All you need to know so that we’re all on the same webpage here is that the apartment complex was once an insane asylum before becoming abandoned for about two decades, during which time they filmed the horror movie Session 9 within its decrepit confines, and then they (a different they) turned it into apartments and condos that opened just a few months back.

I subsequently visited the newly residentialed property to see the remnants of the original architecture and the old cemetery where they buried the dead insane and then wrote an article about the visit, which I ended with a pathetic appeal for an invite by any Danvers tenant who’d let me watch Session 9 at their place, thereby experiencing the discombobulating pleasure of watching a movie on the exact spot where it was filmed.

Turns out that pathetic Internet pleas get answered quicker than prayers to deities and cell phone calls at boring parties. And to my delight and horror, the answer was “Yes, come on over to my place,” which I realize is more or less what the spider said to the fly. So I set a date with my faceless future hosts, lied to my fiancée about them being old friends of mine, and then took that person whom I’m technically supposed to protect into a tropical storm and the lair of strangers armed only with a bottle of wine and a bag of Doritos.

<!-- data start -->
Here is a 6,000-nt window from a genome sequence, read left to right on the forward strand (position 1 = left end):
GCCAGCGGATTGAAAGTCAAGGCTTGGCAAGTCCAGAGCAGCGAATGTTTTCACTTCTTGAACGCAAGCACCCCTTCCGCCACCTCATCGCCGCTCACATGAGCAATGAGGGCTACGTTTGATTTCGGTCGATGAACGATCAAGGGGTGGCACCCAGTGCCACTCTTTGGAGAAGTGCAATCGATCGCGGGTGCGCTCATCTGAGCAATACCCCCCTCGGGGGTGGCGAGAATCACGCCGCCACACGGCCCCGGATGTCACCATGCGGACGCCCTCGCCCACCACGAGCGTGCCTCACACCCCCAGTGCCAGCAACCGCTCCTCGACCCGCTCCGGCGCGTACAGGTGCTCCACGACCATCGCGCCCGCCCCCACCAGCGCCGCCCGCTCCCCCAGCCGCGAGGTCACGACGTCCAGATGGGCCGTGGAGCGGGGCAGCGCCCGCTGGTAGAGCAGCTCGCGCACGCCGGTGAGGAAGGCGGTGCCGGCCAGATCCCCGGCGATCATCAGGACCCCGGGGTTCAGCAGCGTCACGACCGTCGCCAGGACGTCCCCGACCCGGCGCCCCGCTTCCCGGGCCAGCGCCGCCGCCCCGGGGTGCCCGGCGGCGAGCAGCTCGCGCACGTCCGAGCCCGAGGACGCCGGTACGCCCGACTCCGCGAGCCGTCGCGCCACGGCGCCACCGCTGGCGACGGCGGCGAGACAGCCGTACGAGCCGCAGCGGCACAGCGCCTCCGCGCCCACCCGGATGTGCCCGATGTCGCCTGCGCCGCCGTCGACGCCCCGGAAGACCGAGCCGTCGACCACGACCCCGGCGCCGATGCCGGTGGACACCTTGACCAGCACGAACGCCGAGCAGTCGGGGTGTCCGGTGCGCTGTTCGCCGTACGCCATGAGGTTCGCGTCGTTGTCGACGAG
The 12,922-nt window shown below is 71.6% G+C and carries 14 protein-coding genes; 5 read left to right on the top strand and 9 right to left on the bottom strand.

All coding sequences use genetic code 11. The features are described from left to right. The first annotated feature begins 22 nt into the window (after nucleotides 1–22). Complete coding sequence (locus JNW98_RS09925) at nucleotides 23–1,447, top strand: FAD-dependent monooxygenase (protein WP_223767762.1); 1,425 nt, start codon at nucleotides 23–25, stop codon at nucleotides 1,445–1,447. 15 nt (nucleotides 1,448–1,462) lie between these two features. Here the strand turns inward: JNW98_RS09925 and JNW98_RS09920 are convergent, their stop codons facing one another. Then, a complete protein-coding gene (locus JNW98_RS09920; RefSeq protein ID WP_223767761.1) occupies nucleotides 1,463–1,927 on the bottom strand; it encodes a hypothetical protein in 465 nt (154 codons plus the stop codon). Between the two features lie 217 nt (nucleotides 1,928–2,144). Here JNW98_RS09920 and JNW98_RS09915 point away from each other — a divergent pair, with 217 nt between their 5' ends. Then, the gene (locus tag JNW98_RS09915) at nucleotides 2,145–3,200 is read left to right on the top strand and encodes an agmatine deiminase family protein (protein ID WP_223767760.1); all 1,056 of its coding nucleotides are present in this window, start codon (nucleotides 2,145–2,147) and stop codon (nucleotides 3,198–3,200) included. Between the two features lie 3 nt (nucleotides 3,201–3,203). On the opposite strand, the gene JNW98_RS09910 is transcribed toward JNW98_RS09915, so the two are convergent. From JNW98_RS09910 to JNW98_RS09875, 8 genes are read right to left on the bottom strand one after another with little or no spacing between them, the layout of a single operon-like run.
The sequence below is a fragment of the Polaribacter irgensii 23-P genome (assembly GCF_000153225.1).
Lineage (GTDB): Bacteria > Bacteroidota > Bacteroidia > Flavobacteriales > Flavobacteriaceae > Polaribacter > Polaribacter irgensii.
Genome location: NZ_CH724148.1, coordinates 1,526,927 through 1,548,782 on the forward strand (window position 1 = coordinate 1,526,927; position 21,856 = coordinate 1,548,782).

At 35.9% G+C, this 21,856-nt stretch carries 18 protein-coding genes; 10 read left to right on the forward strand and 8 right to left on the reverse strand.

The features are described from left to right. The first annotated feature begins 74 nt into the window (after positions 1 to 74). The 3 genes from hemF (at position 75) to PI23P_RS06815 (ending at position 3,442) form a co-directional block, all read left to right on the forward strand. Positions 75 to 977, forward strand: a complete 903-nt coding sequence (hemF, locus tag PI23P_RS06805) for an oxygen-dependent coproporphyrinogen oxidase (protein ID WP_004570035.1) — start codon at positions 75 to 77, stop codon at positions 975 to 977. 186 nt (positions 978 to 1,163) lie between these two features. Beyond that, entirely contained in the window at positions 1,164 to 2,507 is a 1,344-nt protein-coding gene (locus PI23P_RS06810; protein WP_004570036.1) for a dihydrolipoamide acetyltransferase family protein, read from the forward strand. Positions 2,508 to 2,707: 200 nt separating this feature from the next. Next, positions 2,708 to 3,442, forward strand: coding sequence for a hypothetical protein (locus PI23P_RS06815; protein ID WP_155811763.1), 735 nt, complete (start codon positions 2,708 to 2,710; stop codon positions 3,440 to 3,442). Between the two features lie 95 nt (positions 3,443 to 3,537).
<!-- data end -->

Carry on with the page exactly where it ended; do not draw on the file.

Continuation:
By the time we arrived at Danvers, the rain had abated temporarily and with perfect timing. Surrounding the main Kirkbride building, whose impressive and towering façade is left over from its days as a sanitarium, was the most luscious bank of fog a borderline morbid person who was about to watch a horror movie could want. Even if our hosts turned out to have “The Saw is Family” engraved on all their cutlery, it might have been worth it for the glorious sight of peaked red brick rising through an aura of diffused light. Of course, you get to see the pictures of the moment without risking life, limb, and possible awkward situations with strangers.